terriko: (Default)
November 11 is one of those things that superficially seems the same in Canada and the US but really isn't

In Canada, it's called Remembrance Day, and the focus is about remembering the horrors of war, thinking about peace, and honouring those who have sacrificed their lives as well as our living veterans, although in a very somber way. Honestly, for most of my public school days the focus was 2nd world war because we could invite living veterans to come and talk. (My grandfather, slightly too young for ww2 service but a veteran of the cold war, used to go to local schools too; I presume someone else has taken up that torch.)

In the US, November 11 is Veteran's Day, so it's less about the dead and more about the living in some hard to describe way. It's definitely not about remembering the way it is in Canada. Which means work was trying to break a world record in most number of people doing pushups in an event with a hashtag and a line about "give 'em 20."

Just another small moment of culture shock in the neverending sea of them.

I do wish the US actually celebrated peace, 'cause I miss that part of Canada's pomp and circumstance, and I find the US attitude towards its military very hard to wrap my head around. But I do like work's reminder that veterans are our colleagues and that there's life after military service, even if asking a bunch of nerds to do pushups seems like an odd event choice.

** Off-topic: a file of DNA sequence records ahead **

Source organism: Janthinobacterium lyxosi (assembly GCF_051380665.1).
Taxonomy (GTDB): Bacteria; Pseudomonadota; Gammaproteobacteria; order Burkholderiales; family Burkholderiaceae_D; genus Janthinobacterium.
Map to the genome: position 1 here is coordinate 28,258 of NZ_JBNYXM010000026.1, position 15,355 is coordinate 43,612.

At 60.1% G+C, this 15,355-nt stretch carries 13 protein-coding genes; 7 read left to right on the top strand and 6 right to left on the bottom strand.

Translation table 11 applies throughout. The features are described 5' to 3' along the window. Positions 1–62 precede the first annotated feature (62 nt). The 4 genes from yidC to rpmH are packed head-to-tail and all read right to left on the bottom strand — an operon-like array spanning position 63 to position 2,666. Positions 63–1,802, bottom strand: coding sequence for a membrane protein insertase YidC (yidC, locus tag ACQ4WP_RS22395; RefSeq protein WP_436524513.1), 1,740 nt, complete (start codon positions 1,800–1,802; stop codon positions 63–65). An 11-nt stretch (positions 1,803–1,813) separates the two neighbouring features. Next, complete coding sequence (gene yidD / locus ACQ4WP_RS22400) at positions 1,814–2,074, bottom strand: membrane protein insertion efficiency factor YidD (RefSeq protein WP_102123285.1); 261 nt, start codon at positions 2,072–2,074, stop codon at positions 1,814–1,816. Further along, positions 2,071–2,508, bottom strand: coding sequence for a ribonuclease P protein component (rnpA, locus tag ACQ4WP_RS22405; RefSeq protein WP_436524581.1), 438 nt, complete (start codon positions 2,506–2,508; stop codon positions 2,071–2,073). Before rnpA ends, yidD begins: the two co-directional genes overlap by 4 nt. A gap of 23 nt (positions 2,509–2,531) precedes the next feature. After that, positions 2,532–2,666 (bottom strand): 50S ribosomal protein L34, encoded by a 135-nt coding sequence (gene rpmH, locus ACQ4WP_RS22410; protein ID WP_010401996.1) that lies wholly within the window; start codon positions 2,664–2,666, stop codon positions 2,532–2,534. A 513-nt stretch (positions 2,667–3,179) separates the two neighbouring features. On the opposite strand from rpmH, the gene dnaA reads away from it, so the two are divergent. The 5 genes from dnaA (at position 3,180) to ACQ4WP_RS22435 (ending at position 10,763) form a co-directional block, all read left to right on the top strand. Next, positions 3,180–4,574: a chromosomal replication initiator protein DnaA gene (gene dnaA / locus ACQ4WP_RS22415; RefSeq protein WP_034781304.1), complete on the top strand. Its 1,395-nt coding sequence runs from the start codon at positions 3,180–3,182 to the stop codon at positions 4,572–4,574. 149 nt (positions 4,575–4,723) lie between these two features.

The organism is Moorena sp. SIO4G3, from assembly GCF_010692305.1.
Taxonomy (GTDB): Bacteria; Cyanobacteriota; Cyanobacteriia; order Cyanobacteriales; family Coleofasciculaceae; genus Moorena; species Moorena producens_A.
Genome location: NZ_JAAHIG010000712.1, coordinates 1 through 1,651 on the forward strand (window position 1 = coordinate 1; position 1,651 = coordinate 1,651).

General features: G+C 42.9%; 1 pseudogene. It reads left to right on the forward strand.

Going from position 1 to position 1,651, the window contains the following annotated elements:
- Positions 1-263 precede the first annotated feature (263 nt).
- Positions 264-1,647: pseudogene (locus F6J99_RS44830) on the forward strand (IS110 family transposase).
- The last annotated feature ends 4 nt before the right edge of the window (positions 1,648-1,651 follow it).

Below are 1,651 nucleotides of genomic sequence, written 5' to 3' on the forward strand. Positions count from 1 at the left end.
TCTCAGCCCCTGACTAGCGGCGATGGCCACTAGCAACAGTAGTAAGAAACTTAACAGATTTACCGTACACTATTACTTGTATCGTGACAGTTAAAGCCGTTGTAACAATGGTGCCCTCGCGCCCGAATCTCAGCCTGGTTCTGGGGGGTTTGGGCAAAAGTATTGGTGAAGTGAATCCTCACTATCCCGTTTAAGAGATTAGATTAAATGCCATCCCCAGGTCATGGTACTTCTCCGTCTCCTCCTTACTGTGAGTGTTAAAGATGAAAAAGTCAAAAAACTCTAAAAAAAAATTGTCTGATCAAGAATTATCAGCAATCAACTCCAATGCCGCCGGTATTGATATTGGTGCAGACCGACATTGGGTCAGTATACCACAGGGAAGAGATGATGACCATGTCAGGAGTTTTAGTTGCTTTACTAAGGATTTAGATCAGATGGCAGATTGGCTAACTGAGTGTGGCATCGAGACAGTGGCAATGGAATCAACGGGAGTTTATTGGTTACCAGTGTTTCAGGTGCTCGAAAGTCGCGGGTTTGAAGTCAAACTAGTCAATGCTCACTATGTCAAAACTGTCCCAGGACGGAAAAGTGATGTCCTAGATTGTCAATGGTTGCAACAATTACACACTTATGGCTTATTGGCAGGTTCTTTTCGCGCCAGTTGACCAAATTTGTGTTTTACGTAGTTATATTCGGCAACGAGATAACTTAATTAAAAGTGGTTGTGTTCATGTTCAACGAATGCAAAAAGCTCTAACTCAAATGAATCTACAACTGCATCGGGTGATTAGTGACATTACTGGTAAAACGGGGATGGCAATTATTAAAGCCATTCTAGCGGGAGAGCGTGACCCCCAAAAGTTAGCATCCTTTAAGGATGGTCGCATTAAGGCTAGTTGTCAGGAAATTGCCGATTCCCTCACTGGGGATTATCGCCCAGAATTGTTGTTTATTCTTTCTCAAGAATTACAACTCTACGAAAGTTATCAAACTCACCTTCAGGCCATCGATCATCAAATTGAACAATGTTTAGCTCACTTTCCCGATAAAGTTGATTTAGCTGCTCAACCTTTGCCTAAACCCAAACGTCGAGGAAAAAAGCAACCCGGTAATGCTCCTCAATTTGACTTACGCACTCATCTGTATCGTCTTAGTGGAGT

terriko: (Default)
Sometimes the city of Ottawa just looks like a painting...

(Albuquerque is looking pretty dull after being in Ottawa for the holidays. Processing photos is making me homesick.)
terriko: (Default)
Well, we'll see how happy we are by the time things are done, but we can hope for positive political change, right? (Canadians: Don't forget to vote today!)

For your election day amusement, even those of you who haven't a clue about Canadian politics, here's a pair of goofy links. The first one tells you about what our current prime minister, Stephen Harper, has done: http://shitharperdid.ca/. Here's a sample item:

There are just some facts about Canadians that Stephen Harper doesn't need to know. For instance, most of them.

The census is how our government determines the state and needs of the country. Harper tried to secretly eliminate the long form census so that he could quite literally make uninformed decisions.

Read about it in The Hill Times...

And the more irreverant but loving take-off on this model is http://shitmaydid.com/ about the leader of our Green Party (which has little official political clout in Canada since they have no seats, but does a shockingly good job of keeping their issues in the public eye).

Elizabeth once made the Billboard 100 for her hit rockabilly anthem: “Less Honk, More Tonk!”

Well, no. But she did make Newsweek’s 2010 list of most influential women in their Women in Leadership series.

Or perhaps you want something more hippie?

Elizabeth rewrote Beowolf, the Illiad, and the 1994 Guinness Book of World Records into the unspoken tongue of the sacred forest.

Sort of… She has actually written seven books, though none have been translated into the unspoken tongue of the sacred forest... yet.

I am amused. Will head out to vote in an hour or two or whenever the rain seems to be letting up a bit. I won't be voting for either of these party leaders, but I thank them for providing some amusement on a dreary election day.
terriko: (Default)
It turns out that Canadian laws against incitement of hatred were written to protect minorities, and do not include women: Blog inciting hatred against women ruled legal.

Edit: No April Fools joke, sadly. I just forgot to post this yesterday when I heard it on the radio.


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